Beer is facing an uphill battle in Russia these days. While many brewing brands are feeling the loss of a decreasing Russian appetite for international brews, one of the biggest recently put a number to the pain—Heineken reported double-digit sales declines in Russia in 2016.
Russia is losing its taste for beer, and some of the world’s top breweries are suffering. Heineken is the latest to put a figure on the pain. It said Wednesday that the amount of beer it sold in Russia declined by double digits in 2016. They are not alone. CNN reports that Carlsberg is also hurting, seeing “weak sales” in a country responsible for at least 16 percent of its sales.
The issues are multiple. On one side companies are facing a general economic downturn. There’s less money for alcohol, and Russians are opting for local brews. Then there’s the pressure by the government to curb drinking entirely. As part of that because there have been a series of regulations aimed at reducing the consumption of alcohol across the country. Taxes have been raised on alcohol, advertising alcoholic beverages has been banned, and, last month, the size of plastic bottles was limited to no more than 1.5 liters. Other political leaders are working on legislation that would ban plastic bottled alcohol outright.
This move is a backdoor into reducing the production and consumption of alcoholic beverages. Because plastic is cheaper than glass or metal, it’s become the container of choice for many brands in many quantities. More than 40 percent of all beer sold in Russia is sold in plastic. A ban would drastically cut sales and revenue.
There are real issues being addressed in this situation, not just people playing political or economic gains. Russians are dying due to home brews containing poisons, and the WHO reports that one in three Russian men suffers from alcohol use disorder … one in six is dependent. So, while retailers and manufacturers are hurting and calling the measures drastic, there’s some support for the curtailing in the public.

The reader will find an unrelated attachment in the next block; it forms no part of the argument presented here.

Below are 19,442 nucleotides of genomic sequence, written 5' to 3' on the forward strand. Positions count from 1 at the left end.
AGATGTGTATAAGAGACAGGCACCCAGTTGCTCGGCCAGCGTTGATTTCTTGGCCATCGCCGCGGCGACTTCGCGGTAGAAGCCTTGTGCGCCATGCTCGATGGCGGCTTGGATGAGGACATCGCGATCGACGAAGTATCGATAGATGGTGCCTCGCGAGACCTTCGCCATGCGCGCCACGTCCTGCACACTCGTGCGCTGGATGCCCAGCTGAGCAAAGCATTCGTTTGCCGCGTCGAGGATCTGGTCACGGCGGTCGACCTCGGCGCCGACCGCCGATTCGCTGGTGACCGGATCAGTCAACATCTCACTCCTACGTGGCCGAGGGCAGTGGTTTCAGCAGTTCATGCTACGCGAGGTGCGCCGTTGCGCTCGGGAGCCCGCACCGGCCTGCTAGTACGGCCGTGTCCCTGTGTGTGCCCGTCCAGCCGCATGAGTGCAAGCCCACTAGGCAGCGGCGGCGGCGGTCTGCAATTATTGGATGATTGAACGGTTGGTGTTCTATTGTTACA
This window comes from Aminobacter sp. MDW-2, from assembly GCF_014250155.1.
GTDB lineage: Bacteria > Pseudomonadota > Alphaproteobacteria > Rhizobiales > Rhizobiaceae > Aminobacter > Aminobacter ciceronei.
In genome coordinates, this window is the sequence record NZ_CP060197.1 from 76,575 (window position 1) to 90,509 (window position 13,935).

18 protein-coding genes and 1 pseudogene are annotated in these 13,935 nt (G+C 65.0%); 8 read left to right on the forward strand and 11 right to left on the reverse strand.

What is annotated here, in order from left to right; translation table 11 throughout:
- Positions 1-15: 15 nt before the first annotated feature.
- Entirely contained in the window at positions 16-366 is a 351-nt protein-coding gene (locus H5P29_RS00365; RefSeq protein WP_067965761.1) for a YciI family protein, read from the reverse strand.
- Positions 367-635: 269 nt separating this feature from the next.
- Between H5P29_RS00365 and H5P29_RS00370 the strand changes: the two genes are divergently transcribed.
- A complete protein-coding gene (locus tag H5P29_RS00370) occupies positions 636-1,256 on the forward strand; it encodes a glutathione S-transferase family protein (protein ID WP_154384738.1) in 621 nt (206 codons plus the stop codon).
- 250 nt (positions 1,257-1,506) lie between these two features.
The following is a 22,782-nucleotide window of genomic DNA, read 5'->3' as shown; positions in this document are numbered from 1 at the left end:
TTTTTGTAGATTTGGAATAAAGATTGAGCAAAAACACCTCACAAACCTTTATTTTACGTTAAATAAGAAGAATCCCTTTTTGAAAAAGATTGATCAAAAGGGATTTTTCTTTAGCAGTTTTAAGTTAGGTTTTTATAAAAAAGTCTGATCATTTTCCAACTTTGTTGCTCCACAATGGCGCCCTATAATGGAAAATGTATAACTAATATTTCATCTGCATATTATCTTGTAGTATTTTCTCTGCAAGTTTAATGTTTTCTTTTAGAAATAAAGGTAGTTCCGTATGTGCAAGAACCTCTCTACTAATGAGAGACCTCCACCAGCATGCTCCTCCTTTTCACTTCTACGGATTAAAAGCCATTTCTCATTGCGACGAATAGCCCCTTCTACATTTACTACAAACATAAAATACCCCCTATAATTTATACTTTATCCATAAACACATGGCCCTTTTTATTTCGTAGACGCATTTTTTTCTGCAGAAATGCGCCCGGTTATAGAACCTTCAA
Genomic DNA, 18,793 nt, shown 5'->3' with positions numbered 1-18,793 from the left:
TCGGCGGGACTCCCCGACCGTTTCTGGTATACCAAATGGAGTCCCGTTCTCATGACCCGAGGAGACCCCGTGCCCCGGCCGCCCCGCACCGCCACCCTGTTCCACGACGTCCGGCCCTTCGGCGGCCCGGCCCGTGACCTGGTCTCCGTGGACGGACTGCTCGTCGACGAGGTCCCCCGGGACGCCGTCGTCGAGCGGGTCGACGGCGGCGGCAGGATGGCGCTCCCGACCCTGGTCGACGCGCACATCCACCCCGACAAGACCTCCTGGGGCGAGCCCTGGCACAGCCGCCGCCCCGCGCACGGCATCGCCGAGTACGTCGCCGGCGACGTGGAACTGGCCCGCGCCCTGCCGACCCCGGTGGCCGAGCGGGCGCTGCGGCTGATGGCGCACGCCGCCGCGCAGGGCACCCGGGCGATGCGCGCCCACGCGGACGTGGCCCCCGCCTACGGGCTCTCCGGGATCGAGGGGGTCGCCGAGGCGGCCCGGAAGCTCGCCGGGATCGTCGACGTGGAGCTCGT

Companies are dealing with the challenge in different ways. Heineken has come right out and said it has plans to focus more on booming beer markets in Brazil, Mexico, and South Africa while continuing to sell big in Britain and the United States.
Moving on to greener pastures is not the only option on the table. Some brands might benefit from taking a “drink responsibly” tactic in their marketing campaigns. Instead of advertising the beer, partnering with groups working to curb alcoholism. It’s a secondary advertising opportunity that shows good public stewardship while also keeping their name in front of the consumer public. While laws may not yet allow this or might tightly restrict it, some public relations work could put some pressure on a government looking for solutions to a very real problem without damaging an already hurting economy.
Daniel Palmier is a leading Boston CEO, Real Estate Investment Manager, and Founder of UC Funds.